Morocco and Nigeria have signed an agreement to build a major pipeline transporting gas from south-east Nigeria and across the Sahara.
The 7,000km (4,300-mile) link – originating from Brass Island – will connect with the Maghreb European Pipeline in northern Morocco. The pipeline will go through 13 African countries.
Nigerian National Petroleum Company (NNPC) boss Mele Kyari told the signing ceremony in Rabat that the project will improve living standards and mitigate desertification in West Africa.
In a statement, the NNPC said the project will also supply gas to West African countries and provide a new export route to Europe.
It’s expected to supply about three billion cubic feet of gas per day. But it’s not yet clear when the project will be completed.
p dir=”auto”>The strategic Nigeria-Morocco gas pipeline project will traverse the West African coast from Nigeria to Morocco, through Benin, Togo, Ghana, Cote d’Ivoire, Liberia, Sierra Leone, Guinea, Guinea Bissau, The Gambia, Senegal, Mauritania.
In the long term, it will be connected to the Maghreb-Europe gas pipeline and to the European gas network. It will also help cater to the land-locked countries of Burkina Faso, Mali and Niger.
ECOWAS Commissioner Sediko Douka, said the regional bloc believes that the Nigeria-Morocco pipeline project was indeed viable and would therefore spare no effort for its success.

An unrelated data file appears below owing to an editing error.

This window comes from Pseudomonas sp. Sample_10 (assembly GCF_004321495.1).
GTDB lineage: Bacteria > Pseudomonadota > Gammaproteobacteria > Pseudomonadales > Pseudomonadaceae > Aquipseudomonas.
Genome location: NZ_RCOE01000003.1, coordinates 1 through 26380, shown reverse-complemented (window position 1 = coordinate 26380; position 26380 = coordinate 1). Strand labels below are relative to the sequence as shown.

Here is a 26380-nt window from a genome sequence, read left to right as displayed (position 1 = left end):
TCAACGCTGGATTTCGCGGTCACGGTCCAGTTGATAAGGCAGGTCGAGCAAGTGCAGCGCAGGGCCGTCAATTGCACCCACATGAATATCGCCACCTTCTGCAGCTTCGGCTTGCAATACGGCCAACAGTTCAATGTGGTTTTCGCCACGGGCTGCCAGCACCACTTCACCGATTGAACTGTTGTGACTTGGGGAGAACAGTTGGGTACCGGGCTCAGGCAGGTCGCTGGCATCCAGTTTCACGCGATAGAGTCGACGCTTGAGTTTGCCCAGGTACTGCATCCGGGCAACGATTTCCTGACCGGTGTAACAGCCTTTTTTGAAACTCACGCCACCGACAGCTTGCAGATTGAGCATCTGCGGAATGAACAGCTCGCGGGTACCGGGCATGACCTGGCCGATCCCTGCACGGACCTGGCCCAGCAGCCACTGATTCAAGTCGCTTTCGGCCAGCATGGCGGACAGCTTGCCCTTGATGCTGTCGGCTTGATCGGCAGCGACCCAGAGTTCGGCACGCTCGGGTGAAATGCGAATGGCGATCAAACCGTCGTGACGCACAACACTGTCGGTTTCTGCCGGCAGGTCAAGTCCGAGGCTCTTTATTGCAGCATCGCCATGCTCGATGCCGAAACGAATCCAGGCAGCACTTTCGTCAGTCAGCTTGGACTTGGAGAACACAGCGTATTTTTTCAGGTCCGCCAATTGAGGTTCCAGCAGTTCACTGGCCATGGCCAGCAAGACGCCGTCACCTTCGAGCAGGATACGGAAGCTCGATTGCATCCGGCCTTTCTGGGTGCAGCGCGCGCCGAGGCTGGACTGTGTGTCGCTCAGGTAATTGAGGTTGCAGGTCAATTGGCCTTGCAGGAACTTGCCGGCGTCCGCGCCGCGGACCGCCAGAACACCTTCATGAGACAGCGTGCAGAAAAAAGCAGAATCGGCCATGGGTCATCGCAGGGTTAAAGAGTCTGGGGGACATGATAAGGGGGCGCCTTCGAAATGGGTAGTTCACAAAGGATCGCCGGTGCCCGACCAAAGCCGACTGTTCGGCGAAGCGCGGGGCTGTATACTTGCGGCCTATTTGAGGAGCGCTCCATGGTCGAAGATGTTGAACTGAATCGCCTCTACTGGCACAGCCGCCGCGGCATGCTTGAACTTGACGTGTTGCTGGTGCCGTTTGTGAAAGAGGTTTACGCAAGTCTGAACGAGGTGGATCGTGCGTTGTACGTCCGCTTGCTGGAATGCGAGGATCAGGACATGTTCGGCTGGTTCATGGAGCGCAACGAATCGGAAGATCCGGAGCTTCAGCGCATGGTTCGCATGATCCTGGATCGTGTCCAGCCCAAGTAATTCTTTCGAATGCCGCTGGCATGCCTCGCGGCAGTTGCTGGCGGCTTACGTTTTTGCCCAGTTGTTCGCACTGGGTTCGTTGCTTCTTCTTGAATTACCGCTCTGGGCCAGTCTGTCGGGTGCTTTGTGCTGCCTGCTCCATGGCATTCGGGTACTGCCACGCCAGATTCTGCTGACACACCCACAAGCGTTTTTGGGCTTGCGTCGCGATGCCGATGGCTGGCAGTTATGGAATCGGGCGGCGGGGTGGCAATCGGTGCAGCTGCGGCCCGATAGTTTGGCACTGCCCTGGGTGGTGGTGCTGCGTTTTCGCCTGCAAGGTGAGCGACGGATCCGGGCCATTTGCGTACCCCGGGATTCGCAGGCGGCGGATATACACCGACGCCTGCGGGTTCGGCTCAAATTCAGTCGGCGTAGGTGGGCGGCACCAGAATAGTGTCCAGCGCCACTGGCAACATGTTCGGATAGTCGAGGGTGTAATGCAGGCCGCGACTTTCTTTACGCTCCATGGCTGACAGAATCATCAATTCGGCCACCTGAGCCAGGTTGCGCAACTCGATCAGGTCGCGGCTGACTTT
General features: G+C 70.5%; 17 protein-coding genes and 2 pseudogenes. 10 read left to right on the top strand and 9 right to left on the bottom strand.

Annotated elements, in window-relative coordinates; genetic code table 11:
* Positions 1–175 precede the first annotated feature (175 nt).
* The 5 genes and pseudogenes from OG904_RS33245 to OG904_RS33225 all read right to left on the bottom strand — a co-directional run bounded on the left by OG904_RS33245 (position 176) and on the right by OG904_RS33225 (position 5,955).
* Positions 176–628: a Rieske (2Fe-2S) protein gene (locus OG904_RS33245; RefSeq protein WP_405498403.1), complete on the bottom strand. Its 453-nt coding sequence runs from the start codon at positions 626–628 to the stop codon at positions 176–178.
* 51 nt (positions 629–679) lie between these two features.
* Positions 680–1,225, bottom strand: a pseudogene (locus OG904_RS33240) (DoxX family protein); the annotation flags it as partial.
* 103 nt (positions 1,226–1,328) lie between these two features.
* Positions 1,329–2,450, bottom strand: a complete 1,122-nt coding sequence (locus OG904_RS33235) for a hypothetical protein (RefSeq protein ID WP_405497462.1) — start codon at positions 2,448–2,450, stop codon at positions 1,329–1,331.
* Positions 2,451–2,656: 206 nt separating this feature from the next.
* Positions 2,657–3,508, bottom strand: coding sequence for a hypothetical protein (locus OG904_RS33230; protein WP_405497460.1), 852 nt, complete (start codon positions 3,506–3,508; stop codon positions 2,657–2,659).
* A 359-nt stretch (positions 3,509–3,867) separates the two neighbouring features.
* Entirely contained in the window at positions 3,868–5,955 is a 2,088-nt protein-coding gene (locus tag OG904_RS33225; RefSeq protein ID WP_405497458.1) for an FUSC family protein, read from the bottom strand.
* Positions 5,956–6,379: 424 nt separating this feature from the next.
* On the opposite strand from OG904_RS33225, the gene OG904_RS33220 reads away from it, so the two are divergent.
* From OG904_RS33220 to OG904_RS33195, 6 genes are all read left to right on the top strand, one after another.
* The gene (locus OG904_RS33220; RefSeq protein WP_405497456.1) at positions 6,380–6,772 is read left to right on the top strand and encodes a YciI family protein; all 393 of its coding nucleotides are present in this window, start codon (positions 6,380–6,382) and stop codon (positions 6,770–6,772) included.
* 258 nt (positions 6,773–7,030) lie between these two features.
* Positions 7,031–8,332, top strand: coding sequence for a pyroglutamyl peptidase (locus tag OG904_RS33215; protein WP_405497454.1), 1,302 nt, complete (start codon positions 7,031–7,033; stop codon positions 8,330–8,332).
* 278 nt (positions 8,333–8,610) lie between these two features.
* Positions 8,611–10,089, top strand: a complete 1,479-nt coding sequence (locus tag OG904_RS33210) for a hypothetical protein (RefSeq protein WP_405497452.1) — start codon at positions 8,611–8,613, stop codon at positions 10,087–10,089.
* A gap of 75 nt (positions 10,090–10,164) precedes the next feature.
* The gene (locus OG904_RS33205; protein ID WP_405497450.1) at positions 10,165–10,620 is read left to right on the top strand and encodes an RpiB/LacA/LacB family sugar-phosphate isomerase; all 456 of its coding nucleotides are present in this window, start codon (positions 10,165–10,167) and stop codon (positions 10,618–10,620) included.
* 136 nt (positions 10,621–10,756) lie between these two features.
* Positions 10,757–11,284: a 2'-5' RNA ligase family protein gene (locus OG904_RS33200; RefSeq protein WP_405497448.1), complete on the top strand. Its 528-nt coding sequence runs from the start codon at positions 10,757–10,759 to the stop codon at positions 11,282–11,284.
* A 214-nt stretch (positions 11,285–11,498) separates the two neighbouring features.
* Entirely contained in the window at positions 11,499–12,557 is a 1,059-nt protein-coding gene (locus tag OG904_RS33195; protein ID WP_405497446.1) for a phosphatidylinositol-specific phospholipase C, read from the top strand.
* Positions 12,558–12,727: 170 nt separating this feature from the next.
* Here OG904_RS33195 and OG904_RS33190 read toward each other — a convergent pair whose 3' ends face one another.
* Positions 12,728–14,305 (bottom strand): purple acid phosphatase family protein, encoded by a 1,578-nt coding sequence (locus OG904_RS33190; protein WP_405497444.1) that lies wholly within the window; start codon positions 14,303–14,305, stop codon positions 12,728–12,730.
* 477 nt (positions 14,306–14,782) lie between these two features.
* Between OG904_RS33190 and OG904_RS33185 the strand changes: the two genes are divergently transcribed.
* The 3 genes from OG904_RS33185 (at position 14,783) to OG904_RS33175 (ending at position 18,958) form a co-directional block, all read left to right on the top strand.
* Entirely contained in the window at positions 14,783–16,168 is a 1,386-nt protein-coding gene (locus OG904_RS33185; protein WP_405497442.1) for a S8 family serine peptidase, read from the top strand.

“We, as a regional economic community, are convinced that it is indeed a viable project, one that holds great promise, and we will spare no effort for its success,” Douka said in a statement.
The ECOWAS Commissioner announced the bloc’s total support for the project which would positively impact the lives of more than 400 million persons.
“The project’s impact is far reaching because it would help ensure electricity supply in the West African region, and in the long term the export of natural gas as fuel in Europe. We have carefully monitored from beginning to end the feasibility studies at the various levels of validation,” he revealed, adding that the next phase would involve the detailed design of execution, resource mobilisation and the actual construction.
With the launch of the project, efforts will be made to attract public and private investors including multilateral or commercial banks, pension fund, insurance companies, among others.
The project will span 6,000km and cost 25 billion US dollars. The financing of the project is expected to involve several stakeholders.
The signing of the agreement comes at a time of a worsening global energy crisis, following Russia’s invasion of Ukraine. European countries have been seeking ways to reduce their dependence on Russian has.
Last November, Algeria stopped using a pipeline that goes through Morocco to Spain, depriving the Moroccans of both gas and transit fees.